I’ve been taking a mild sleep aid every Friday night for years. For me, it was an insurance policy for well-needed sleep, because although I was tired, sometimes a thought would wake me and I’d have trouble falling back asleep.
Last Friday night, as it was having its beautifully drowsy effect on me, I heard a knock on my bedroom door. I sat up in bed and heard Dovid on the other side of the door, asking if he could come in.
In the dark, I heard him whisper, “He’s crying and can’t calm down.”
My beautiful, sensitive boy who closely resembles a man at 11 years old has always been deeply in touch with his feelings and he differs drastically from his older brother. When I meet with teachers during PTA, they marvel at how two brothers could be so different in every way.
In the aftermath of Moshe’s passing, if one of them would retreat to his room and cry into his pillow silently, for fear that I’d get upset or he’d disrupt the emotionally delicate balance in our home, the other’s reaction would be loud and he’d be unable to control the pain he was feeling inside as his brother did.
In the beginning, it was a sound that would make my heart twist in pain. The sound of your child crying about something you can’t make better is the saddest, most helpless feeling I’ve ever experienced.
The boys turned to different outlets to manage the feelings of imbalance in no longer being a part of a two-parent household — Dovid reveled in therapy and immersed himself in tech, much like his father. He’s my go-to for any electronic or computer issues. It’s in his DNA; he just knows things and doesn’t realize a 12-year-old kid wouldn’t naturally know all this.
Nissy is more like me — he loves drawing and can get lost for hours on a piece, or be completely absorbed in entertaining videos.
So on Friday night, when thoughts of how different life is without his mentor and role model start clouding his brain, he has nothing to turn to but raw emotion, and for a kid his age (or for anyone of any age) it can be too much at times.
I try placing myself in their shoes, boys of an impressionable age growing up without a father to lead them.
In the short time we’ve done this without him, I continue to marvel at their ability to compartmentalize their feelings and continue to be genuinely happy at times. Being kids, having pure fun, totally in the moment.
But sometimes, in the quiet of a Shabbos night, the pain is too much to bear. As he walked in, I could hear the sharp intake of break and the sobbing. He could barely get the words out, but I heard, “I just miss him so much sometimes…”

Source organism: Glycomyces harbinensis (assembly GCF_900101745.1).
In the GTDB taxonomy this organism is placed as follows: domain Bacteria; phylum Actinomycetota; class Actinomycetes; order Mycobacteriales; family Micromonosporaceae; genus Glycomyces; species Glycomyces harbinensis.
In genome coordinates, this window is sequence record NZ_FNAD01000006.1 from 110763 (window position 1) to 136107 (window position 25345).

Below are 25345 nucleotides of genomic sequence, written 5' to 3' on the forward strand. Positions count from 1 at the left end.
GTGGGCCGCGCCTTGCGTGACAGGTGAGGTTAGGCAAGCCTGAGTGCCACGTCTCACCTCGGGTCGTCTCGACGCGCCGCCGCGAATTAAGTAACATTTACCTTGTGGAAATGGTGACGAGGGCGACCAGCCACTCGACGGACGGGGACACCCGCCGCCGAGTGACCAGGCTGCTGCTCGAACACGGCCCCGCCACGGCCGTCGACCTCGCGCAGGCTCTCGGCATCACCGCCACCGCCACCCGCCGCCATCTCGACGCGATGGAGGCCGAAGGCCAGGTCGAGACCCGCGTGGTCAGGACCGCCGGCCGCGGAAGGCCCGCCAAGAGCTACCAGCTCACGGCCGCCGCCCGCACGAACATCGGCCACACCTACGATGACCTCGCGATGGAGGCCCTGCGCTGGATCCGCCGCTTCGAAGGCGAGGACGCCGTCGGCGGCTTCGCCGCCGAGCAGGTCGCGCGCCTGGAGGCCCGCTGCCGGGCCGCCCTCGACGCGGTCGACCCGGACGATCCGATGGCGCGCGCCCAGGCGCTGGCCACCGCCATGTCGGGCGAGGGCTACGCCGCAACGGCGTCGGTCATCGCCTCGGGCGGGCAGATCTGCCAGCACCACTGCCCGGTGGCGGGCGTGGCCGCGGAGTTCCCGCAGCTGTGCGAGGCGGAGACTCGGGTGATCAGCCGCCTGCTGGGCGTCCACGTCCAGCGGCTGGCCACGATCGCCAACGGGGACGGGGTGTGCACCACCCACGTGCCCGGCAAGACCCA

I sat up and had him sit next to me on my bed. I spoke in a low voice.
“Honey, I cry all the time, too. Just because you don’t see me doing it doesn’t mean I don’t take time out of every day to cry alone. It’s so important to feel this loss and it’s 100% appropriate that you should be feeling this way about missing him.
“I wish I could tell you something that would make this better or that would make you feel better. All I can tell you is that this feeling will pass after you fall asleep, and it’s going to happen again and I don’t know when that is.
“The sadness comes and it doesn’t warn you or make sense. Don’t fight the feelings that you have — lean into it, even if it feels uncomfortable and hurts. It’s going to teach you a lot about experiencing sadness and disappointments in your life in the future. You’re going to know that once you were able to get through losing Abba at this young age, you can get through so much more.”
I tracked his face, gazing into his swollen eyes, and wishing I could vacuum out the hurt. Wishing I had more to offer him than this consolation prize of empathy. But knowing deep, deep in my soul, that being here like this, with him, feeling together, for now, was critical for both of us.
He sat there with me for a few minutes in silence and asked if he could sleep in his father’s bed. He was afraid that he wouldn’t know how to calm down if he’d wake up in the middle of the night alone, without someone there to comfort him. I know that feeling well.
As his eyes began to close, and I heard his breathing slow down into the rhythm of sleep, I wondered to myself how often something like this would happen. I wondered if I’d have the strength to say the thing that would make my precious babies feel safe and protected without their dad.
Like every unpredictable thing in my life, I have to be satisfied with the faith that when they come to me like this from time to time, as I’m sure they will, G-d will give me the strength to say the right thing. Without a father, we lean more heavily on our Father.
In prayers, Jews across the world refer to G-d and His Divine love and protection with the name Avinu she’baShamayim — our Father in Heaven. My children have two fathers in Heaven loving them and looking out for them.
The sad memories of that night were laid to rest in the quiet darkness. We awoke in the morning to a beautiful new day, sunrise warming away the night’s dew, shining hope for a happier future.
Malkie’s husband, Moshe, a’h, passed away at the age of 40. Malkie has been sharing her thoughts and emotions with readers on her Instagram page @Kissthekoshercook. We are privileged to share her writings and reflections with our readership. May Moshe’s memory be a blessing for Malkie and her beautiful family.